CHICAGO -- With 12 points, 13 rebounds and 13 assists against the Chicago Bulls on Saturday night, Russell Westbrook has only one team that he hasn't recorded a triple-double against, and he probably won't get to cross that one off.
Already well-entrenched in the NBA record book for his triple-doubles, Westbrook added another mark: He is the only player in NBA history to record a triple-double against every team he has faced.
"He had one against us in practice," Carmelo Anthony said jokingly afterward.
Westbrook said he didn't know he'd achieved the feat.
"Just get a win. That's all I did, that's all I worry about -- getting a win," he said. "Happy it could come against them."
New teammates Anthony and Paul George have been on the other side of Westbrook's stat-stuffing, but watching him produce on a nightly basis has left them impressed.
"It's special," George said. "Man, that's a special player. He's solidifying himself early as a Hall of Famer.
"It was crazy to see playing against him, and it's even crazier to see him doing it night in and night out being on his team. It's crazy. There's not a player that's been in this league that's been at his [effort] level."
Against the overmatched Bulls, the Thunder offense flowed from the opening tip, scoring 15 points in three minutes. Westbrook was at the heart of it. Playing alongside George and Anthony has been an adjustment for Westbrook, but he has settled in the past four games and is back to his usual stat-stuffing self.
After averaging a triple-double last season, Westbrook is averaging 22.6 points, 9.2 rebounds and 12.0 assists six games into this season.
"I try never -- being on the sidelines and working with him -- ever take it for granted because he's such a unique individual," coach Billy Donovan said. "And more than anything else with him, it's really his mentality that I have great respect for and an admiration that I love. He's an old-school, just bring it, he just has certain values in the way the game is supposed to [be] played from a competitive standpoint. He plays hurt. He plays tired. He plays sore. And his effort that he gives when he gets those triple-doubles, yeah, I don't look at it and say, 'Eh, it's just him being him.' I realize the amount of effort it takes and the commitment it takes on his part to go out there and do that, impact the game in so many different areas."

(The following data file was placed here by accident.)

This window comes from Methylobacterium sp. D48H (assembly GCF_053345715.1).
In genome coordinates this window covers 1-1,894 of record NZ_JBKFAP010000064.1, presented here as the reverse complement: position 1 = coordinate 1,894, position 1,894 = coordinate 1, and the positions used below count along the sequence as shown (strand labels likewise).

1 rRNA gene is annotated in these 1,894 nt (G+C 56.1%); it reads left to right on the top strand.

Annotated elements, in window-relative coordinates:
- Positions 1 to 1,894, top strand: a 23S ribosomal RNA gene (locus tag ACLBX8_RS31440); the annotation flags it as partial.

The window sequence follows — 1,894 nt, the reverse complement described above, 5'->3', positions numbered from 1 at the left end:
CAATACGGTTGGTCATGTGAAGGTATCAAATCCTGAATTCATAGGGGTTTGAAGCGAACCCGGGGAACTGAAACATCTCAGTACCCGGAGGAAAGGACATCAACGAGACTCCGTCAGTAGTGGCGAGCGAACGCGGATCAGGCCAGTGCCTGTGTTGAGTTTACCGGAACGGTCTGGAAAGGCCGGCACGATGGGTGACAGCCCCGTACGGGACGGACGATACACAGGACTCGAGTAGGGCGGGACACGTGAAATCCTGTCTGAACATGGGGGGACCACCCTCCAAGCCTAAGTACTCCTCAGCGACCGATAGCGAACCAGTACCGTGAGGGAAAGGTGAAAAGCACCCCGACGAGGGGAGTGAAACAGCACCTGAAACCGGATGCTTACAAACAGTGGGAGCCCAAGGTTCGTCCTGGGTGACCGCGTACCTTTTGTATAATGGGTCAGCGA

The trend continues from last season, when the Thunder went 33-9 in games in which Westbrook registered a triple-double. This season, they're 3-0 when he gets one and 0-3 when he doesn't. The sample size is obviously thin so early into the season, but Westbrook's rebounding appears to be a difference-maker. After downsizing the roster by adding Anthony and starting him at power forward, the Thunder, historically a dominant rebounding team, have struggled on the glass.
"He's the best guy I've ever seen doing that. He has an incredible knack for the ball, and then obviously his explosiveness and his speed and his quickness getting there in a hurry," Donovan said. "But he has great anticipation ability. He's the best loose-ball guy I've ever seen."